People are pissed,” I was told by a stout man in red suspenders emerging from an IGA supermarket. A seventy-one-year-old retired phone company employee, he said that “the exporting of jobs to China, Korea, and every other place is terrible. Something has got to happen or America as we know it is not going to last.” To hear such notes sounded so often in so conservative a place as Hancock County seemed stunning. As they suggest, something extraordinary is taking place in the Rust Belt—a fierce eruption of popular anger, rooted in resentment over the constant flow of jobs abroad, that is shattering traditional allegiances and creating an appetite for dramatic change. “Economics has shaken people out of their traditional patterns,” says Melissa Spirek, a professor of communication at Wright State University in Dayton, drawing on the surveys her students regularly make of local residents. Yet the engrained belief in self-reliance and small government remains as well. These two strains—resentment and traditionalism—seem today to coexist in uneasy and unpredictable competition.

The extent of the disquiet in Findlay became most apparent to me while on a visit to the Gathering, an unpretentious but inviting bar and restaurant in the heart of town, where local notables and ordinary citizens mix. Planting myself at the horseshoe-shaped bar, I asked a man seated nearby if he could recommend a place I could visit to get a good sampling of local opinion. That kicked off a two-hour marathon conversation with a rotating array of factory workers, contractors, teachers, a reporter for the Courier, and the two women who owned the place. There was much talk about the terrible flood that had ravaged Findlay two summers ago, causing many businesses to shut down for extended periods. The federal response, I learned, had—as in the case of Hurricane Katrina—been anemic, and many homeowners were still fighting to get the money due them. That led to a heated discussion about which level of government—federal or local—was better able to help out a small town like Findlay. “What controls a lot in Findlay is money,” said a tipsy contractor, sounding like Ralph Nader. “Who gets their name in the paper depends on who donates the most.”

As always, the loss of jobs loomed over all else. A man who was employed at Whirlpool said that the company had just announced a large layoff and that his wife, who had worked for a car dealership, had just lost her job. Two people he knew had recently lost their homes and were now on welfare and selling cocaine. Cooper Tire was investing heavily in Mexico and threatening to close down one of its American plants. A young woman working at Marathon Oil felt so insecure about her job that she was taking courses to qualify as a school treasurer.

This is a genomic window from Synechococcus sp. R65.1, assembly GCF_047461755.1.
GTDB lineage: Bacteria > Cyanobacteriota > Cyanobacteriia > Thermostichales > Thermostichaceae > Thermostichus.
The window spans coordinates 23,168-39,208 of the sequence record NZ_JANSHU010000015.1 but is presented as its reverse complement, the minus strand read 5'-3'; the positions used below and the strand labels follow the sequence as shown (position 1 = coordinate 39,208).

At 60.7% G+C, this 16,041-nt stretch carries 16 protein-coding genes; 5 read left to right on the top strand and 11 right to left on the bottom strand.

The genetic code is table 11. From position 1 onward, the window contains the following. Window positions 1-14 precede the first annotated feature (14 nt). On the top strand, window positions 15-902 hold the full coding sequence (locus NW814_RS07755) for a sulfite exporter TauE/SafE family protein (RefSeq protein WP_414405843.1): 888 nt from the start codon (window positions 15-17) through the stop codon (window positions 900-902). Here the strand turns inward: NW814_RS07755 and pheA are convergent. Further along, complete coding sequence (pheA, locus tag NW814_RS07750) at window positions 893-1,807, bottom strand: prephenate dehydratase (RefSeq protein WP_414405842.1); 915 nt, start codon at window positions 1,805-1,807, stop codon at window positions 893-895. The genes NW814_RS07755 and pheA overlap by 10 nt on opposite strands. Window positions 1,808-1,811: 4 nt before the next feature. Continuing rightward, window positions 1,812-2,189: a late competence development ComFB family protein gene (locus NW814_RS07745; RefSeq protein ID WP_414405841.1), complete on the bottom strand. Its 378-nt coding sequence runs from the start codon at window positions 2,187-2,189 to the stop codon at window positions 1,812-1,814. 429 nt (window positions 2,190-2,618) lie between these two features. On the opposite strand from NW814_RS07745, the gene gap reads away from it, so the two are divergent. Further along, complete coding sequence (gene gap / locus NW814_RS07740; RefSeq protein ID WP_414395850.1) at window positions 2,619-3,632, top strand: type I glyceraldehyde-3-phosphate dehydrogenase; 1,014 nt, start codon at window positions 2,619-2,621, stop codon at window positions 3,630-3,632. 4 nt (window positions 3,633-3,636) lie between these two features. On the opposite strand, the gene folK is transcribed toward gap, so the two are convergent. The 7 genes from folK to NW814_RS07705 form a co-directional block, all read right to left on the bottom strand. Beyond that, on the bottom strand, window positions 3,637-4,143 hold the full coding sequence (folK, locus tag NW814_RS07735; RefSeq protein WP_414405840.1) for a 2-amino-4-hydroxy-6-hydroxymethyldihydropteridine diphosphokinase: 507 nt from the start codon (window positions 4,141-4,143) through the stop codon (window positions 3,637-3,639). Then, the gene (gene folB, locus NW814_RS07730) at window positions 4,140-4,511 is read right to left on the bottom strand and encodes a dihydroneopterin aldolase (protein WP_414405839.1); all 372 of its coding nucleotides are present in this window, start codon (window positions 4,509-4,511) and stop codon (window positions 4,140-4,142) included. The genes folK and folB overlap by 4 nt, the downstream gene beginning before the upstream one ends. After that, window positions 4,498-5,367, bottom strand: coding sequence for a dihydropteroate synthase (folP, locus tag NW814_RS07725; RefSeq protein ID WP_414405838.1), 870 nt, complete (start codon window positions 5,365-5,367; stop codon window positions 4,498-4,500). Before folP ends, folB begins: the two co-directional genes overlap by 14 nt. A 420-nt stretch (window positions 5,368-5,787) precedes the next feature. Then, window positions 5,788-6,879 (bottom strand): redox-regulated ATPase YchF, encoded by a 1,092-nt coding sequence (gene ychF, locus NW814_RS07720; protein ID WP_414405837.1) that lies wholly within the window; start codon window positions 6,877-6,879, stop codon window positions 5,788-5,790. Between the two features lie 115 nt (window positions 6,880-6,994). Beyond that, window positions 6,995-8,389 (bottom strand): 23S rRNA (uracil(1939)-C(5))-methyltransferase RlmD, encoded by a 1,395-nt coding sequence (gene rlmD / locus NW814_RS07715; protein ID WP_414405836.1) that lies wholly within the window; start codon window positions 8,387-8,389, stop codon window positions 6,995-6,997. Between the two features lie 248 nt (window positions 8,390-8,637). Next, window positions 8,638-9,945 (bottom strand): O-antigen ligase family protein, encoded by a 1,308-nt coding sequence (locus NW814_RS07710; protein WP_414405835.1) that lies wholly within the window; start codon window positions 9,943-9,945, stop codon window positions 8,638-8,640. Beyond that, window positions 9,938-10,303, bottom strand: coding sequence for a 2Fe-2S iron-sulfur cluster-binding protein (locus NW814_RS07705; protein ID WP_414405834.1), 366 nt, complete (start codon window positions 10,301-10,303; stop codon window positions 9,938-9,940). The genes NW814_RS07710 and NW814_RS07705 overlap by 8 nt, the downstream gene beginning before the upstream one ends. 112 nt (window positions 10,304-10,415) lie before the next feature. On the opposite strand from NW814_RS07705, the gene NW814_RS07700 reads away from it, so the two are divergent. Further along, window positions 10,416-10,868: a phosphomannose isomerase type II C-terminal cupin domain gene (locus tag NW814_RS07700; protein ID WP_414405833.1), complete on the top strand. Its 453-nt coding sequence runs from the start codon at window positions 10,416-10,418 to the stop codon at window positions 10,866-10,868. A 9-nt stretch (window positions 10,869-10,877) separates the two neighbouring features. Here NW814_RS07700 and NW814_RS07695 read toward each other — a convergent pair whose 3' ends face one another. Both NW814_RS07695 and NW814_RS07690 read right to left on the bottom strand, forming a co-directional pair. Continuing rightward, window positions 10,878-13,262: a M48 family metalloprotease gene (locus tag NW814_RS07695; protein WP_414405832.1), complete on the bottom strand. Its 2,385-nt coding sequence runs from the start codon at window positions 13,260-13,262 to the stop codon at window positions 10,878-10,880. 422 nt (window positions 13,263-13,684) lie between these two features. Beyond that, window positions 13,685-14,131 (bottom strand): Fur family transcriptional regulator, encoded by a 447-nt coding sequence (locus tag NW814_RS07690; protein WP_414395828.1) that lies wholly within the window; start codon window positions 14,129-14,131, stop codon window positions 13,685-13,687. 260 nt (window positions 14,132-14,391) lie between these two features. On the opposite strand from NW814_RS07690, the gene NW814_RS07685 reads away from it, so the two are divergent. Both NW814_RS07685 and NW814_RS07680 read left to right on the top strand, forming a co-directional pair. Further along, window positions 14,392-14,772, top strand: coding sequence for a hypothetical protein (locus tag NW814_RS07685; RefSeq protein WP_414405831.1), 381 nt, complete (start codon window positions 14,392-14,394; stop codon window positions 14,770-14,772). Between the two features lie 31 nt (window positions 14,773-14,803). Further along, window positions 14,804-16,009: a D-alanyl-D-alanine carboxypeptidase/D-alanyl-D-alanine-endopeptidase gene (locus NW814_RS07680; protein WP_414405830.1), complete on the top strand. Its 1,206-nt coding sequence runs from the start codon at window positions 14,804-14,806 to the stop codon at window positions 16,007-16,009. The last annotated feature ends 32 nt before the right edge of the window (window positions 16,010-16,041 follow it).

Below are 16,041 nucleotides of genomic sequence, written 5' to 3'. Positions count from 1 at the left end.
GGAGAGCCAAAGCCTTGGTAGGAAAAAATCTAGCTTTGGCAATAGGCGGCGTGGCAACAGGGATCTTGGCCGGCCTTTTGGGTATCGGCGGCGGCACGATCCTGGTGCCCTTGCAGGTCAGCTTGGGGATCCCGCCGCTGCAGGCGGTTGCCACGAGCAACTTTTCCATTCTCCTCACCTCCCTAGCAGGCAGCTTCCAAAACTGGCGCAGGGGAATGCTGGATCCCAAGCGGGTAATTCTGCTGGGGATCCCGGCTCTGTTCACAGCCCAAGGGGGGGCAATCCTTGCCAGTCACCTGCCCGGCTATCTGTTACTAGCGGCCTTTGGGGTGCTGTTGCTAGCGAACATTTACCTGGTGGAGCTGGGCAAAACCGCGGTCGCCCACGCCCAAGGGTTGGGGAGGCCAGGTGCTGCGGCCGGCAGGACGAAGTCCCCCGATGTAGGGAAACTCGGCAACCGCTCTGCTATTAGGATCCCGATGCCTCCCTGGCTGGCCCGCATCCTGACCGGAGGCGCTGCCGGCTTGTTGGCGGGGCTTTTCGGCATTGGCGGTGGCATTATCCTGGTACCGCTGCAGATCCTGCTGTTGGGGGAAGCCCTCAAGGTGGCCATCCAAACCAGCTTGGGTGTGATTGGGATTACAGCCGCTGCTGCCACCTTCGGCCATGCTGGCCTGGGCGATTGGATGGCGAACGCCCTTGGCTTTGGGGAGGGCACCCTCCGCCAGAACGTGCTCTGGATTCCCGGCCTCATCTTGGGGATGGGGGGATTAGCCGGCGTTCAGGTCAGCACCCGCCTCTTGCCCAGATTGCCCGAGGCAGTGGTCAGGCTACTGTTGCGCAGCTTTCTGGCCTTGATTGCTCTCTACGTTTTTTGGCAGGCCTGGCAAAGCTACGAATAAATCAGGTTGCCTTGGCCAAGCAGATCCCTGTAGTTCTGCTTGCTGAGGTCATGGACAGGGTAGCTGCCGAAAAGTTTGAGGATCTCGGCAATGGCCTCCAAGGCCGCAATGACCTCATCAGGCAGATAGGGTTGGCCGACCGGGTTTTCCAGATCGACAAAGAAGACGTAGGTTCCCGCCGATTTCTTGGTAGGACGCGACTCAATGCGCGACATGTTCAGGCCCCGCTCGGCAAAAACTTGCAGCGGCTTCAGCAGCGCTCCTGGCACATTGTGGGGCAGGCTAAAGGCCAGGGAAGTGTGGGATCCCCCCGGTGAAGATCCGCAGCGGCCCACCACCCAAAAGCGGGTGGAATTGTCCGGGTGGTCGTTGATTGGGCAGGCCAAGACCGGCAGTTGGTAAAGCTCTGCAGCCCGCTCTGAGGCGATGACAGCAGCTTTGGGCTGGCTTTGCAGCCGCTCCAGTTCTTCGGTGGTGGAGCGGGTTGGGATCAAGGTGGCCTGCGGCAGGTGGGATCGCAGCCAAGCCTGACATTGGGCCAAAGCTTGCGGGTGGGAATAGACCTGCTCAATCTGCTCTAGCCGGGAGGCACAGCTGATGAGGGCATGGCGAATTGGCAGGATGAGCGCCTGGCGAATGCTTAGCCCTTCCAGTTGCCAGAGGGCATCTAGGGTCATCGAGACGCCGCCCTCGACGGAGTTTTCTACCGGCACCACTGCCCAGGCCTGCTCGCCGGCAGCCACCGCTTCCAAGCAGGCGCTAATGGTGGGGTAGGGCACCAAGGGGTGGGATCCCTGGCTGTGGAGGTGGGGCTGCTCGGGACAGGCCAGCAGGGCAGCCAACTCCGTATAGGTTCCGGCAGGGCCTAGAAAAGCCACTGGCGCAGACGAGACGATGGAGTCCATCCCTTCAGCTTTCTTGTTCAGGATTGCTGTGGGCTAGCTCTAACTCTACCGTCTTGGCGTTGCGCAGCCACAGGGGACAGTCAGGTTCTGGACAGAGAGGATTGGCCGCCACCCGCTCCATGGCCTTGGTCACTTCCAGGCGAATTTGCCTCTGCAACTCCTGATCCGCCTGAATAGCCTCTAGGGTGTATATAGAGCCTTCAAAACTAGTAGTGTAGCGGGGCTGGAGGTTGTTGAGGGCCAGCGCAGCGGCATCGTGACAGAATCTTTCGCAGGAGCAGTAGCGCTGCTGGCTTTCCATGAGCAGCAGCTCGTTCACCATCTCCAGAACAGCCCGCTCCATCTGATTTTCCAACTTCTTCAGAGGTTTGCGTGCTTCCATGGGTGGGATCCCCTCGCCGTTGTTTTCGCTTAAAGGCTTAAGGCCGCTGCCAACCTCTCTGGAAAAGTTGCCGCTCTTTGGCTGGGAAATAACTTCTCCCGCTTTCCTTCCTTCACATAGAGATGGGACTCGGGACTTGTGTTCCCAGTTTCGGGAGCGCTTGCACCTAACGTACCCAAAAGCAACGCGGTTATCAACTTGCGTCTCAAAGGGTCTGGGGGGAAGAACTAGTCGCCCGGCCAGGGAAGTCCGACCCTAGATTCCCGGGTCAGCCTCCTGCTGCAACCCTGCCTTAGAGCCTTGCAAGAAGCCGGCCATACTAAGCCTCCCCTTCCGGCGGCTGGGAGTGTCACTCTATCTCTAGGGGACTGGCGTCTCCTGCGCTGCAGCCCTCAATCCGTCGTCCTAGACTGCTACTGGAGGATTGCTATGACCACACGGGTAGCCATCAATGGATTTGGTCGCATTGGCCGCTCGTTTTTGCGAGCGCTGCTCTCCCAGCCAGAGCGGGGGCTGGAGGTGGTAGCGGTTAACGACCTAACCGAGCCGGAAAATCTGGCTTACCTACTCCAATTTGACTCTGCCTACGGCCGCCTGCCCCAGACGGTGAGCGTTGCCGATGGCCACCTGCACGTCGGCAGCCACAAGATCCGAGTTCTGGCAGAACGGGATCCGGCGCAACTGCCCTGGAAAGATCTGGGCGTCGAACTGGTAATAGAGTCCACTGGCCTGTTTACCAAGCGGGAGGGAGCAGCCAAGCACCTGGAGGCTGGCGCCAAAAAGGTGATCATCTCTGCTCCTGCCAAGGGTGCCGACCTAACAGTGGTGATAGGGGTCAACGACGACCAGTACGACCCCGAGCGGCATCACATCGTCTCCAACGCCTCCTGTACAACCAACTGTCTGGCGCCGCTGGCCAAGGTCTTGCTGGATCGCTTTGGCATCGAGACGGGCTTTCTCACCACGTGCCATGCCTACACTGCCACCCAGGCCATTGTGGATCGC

One of the co-owners of the Gathering, Deb Erford, seemed to embody the strange new forces astir in the heartland. “I’m a Republican—a conservative Republican,” she said. As a small-business owner, she said, she had had a hard time finding good workers, and as low as the minimum wage was, she resented having to pay it “to a college sophomore who’s constantly text-messaging his girlfriend.” Strongly committed to the Republican’s low-tax, small-government philosophy, she had twice voted for Bush. Given the many problems facing Ohio, however, she was finding herself drawn to Obama’s program for change. She had deep reservations, however, about his proposal to increase the tax rate for small businesses. She couldn’t tell if his $250,000 trigger referred to gross sales or net income; if the latter, she would be safe. In an effort to find out, she had gone to Obama’s Web site, but the information there was too vague to provide her a satisfactory answer, and so she remained on the fence.

In the national press and the blogosphere, the category of “undecideds” was routinely ridiculed. With the choice between the candidates so clear, how could anyone remain up in the air? While in Ohio, however, I met many undecideds. Quite a few were Republicans trying to come to terms with a number of discomfiting realities: McCain’s uninspired campaign; his choice of an unqualified running mate; the failures of George Bush; the promise of Barack Obama. A number seemed prepared to make the leap into the Democratic camp. Just as many, however, seemed hesitant. They objected to Obama’s support for abortion rights. Or feared he was going to raise their taxes. Or thought he might be a Muslim. And, as an examination of the election returns shows, this group proved to be an important factor on election day.